Episcopal Church: Book to Include ‘Inclusive,’ ‘Expansive Language’ for God

(THIS ARTICLE IS COURTESY OF THE CHRISTIAN POST)

 

Episcopal Church Closer to Revising Official Prayer Book to Include ‘Inclusive,’ ‘Expansive Language’ for God

(PHOTO: COURTESY WASHINGTON NATIONAL CATHEDRAL) Washington National Cathedral of Washington, D.C. A congregation of The Episcopal Church, it is one of the largest church buildings in the world.

The Episcopal Church is one step closer to revising their official Book of Common Prayer to include more “inclusive and expansive language” for both God and humanity.

At the mainline denomination’s 79th General Convention in Austin, Texas, the House of Deputies voted to adopt a resolution that approved beginning a revision process to the 1979 Book of Common Prayer that will likely remove masculine language for God.

Known as Resolution A068, the measure passed on Saturday with clergy voting 63 yes, 30 no, and 17 divided while laity voted 69 yes, 26 no, 15 divided.

“Resolved, That such revision utilize inclusive and expansive language and imagery for humanity and divinity,” states the resolution in part.

“That such revision [will] utilize the riches of Holy Scripture and our Church’s liturgical, cultural, racial, generational, linguistic, gender, physical ability, and ethnic diversity in order to share common worship.”

If passed by the House of BIshops, which isthe other legislative house of the bicameral General Convention of the Episcopal Church, the denomination will appropriate approximately $1.9 million to the Standing Commission on Liturgy and Music for the 2019-2021 Triennium to work on the process, with some estimating that the final cost could be as high as $8 million.

Many expect the revision process of the prayer book to involve implementing more gender-neutral language for God than presently exists in the 1979 version.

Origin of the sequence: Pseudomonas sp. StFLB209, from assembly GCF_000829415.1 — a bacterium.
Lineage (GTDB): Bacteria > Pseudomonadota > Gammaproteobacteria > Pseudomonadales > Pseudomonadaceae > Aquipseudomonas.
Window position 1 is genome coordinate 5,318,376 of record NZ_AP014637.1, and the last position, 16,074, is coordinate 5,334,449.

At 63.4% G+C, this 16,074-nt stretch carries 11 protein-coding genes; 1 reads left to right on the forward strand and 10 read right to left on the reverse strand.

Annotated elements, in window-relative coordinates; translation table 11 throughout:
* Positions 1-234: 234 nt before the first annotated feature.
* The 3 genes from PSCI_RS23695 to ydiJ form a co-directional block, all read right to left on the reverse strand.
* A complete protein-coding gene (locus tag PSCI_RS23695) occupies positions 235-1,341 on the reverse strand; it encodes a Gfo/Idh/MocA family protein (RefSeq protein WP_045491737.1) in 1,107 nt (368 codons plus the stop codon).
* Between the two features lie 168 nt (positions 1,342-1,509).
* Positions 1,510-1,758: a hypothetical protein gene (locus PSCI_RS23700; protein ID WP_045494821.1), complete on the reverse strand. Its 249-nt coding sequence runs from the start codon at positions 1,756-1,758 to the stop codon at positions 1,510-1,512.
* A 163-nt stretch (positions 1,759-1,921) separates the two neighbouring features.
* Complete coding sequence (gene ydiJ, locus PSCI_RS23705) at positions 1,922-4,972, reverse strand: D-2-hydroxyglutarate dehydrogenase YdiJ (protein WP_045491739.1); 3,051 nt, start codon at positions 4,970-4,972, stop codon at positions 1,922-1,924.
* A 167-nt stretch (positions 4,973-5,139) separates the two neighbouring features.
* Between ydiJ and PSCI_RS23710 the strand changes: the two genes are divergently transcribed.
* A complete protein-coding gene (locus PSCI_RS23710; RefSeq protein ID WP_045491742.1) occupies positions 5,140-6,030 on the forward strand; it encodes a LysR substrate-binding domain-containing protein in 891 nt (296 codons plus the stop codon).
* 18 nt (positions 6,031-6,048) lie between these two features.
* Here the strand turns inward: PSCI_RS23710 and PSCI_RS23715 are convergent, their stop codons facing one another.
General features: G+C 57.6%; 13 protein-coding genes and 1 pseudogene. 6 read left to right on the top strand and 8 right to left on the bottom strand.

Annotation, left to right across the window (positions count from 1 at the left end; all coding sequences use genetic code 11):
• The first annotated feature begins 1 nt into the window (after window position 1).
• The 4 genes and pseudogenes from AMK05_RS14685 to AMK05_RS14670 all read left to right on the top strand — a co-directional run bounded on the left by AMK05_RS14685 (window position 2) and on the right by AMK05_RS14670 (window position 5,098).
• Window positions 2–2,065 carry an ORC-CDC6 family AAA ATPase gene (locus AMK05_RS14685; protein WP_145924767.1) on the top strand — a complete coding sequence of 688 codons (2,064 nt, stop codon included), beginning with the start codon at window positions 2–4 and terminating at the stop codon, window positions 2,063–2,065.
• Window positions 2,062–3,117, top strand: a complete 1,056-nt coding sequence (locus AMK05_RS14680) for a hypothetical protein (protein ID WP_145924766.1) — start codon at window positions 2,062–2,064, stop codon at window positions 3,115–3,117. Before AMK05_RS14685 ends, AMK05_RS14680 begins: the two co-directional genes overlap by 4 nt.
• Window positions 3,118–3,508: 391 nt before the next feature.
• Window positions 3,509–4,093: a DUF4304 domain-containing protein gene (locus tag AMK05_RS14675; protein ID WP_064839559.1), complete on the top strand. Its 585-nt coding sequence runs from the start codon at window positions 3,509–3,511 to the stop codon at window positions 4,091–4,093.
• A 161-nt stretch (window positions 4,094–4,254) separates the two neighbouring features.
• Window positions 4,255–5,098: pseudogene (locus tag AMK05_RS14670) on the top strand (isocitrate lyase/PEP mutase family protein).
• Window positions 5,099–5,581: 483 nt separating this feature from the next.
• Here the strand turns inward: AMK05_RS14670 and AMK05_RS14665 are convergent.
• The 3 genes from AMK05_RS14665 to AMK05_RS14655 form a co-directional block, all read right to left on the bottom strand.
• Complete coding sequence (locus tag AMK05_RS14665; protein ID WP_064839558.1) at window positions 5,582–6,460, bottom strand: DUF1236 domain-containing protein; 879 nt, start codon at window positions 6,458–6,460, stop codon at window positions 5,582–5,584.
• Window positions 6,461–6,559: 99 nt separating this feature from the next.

Another goal is to broaden the marriage rite to allow for same-gender ceremonies. While same-sex weddings are allowed in the Episcopal Church, the Book of Common Prayer book has not yet been edited to include such rites.

House of Deputies member the Rev. Jane Johnson of Fond du Lac said during the debate last week in support of the resolution that “God’s pronouns are them and their, not he.”

Many have expressed opposition to the revision proposal, with some noting that adding more gender inclusive language for God runs contrary to Scripture and tradition.

“Who are we to change … references to God? The Jews have used the male pronoun Elohim to refer to God for thousands of years,” commented one Episcopal News Service reader.

“‘Our Father who art in Heaven’ has been passed down to us over the centuries and now we are special enough to change it? This doesn’t sit well with me.”

Last revised in 1979, the Book of Common Prayer is the source for the Episcopal Church’s liturgies and theological statements, and is used for many sacred ceremonies, including marriages and baptisms.

“The Book of Common Prayer is a treasure chest full of devotional and teaching resources for individuals and congregations, but it is also the primary symbol of our unity,” states the Church.

If the resolution is approved, the process will still take many years, with a three-year trial run for the revised book and a final vote of approval not expected until 2030, according to Episcopal News Service.

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(Theology) Everything Can Be A God

EVERYTHING CAN BE A GOD

 

In your mind, in your opinion, is Jesus Christ ‘a God’? Outside of Christianity the prevailing answer to that question, is no, He is not. For the first three to four hundred years after the death of Jesus even the Churches heavily debated that question. Within the other two Palestine major religions, Judaism and Islam, Jesus is usually referred to as a ‘misguided’ Prophet. Even though Jesus was born and raised as a Jew His own people, then and now, do not believe that He was/is the Christ, the Messiah, the Promised One. For the purpose of trying to make a point in this commentary today I am going to ask you a question that will seem quite odd to most of you, please bare with me as you will understand more clearly as the article continues. The question is, if I carve a piece of wood to make it look like a human and then I decide to call this piece of wood Jesus Christ, is it really Jesus Christ? Hopefully all of you would say, well of course not, wouldn’t you? If I see a beautiful waterfall or a beautiful rock formation and I say look, this is Jesus Christ, does it make either of them really be Jesus Christ? I sure hope you said no. If I decided to start-up a new Church and I tell everyone that I am Jesus Christ, even if I believed it my self, would that make it be so?